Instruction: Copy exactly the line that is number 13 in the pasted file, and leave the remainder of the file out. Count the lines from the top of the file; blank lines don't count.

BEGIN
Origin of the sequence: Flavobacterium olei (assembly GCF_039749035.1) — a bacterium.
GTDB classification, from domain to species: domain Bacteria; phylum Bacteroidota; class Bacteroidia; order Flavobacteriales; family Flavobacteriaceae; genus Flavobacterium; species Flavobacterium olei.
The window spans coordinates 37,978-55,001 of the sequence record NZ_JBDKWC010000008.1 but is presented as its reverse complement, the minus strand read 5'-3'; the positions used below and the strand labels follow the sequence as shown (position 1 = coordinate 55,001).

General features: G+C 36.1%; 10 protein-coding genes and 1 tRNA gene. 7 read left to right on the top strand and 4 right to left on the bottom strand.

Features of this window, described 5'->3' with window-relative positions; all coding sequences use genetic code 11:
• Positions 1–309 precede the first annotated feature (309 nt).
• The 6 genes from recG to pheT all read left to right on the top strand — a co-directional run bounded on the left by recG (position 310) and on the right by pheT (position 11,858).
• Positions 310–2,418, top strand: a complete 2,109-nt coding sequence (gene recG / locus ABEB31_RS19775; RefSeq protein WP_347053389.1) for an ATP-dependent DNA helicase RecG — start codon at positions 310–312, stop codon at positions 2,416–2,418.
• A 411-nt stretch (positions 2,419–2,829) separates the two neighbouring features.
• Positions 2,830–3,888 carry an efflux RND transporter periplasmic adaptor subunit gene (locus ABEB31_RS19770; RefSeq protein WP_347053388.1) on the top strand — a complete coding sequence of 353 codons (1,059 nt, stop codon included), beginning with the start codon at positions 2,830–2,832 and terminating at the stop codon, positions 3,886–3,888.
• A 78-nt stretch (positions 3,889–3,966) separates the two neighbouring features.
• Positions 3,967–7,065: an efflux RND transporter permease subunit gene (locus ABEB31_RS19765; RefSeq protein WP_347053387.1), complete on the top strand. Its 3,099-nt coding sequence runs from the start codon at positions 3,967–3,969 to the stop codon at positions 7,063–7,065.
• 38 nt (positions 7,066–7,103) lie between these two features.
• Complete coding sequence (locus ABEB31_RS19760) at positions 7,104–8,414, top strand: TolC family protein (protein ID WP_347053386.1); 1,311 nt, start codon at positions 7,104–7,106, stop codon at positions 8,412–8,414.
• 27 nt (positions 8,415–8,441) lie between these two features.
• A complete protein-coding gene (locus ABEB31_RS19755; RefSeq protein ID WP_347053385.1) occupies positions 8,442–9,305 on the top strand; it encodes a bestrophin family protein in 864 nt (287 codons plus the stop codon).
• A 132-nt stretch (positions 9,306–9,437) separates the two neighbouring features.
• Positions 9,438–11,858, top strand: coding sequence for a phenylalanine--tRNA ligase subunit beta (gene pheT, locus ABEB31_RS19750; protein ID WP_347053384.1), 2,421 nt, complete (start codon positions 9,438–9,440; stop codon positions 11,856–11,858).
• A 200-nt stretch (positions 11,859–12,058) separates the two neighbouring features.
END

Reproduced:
• 38 nt (positions 7,066–7,103) lie between these two features.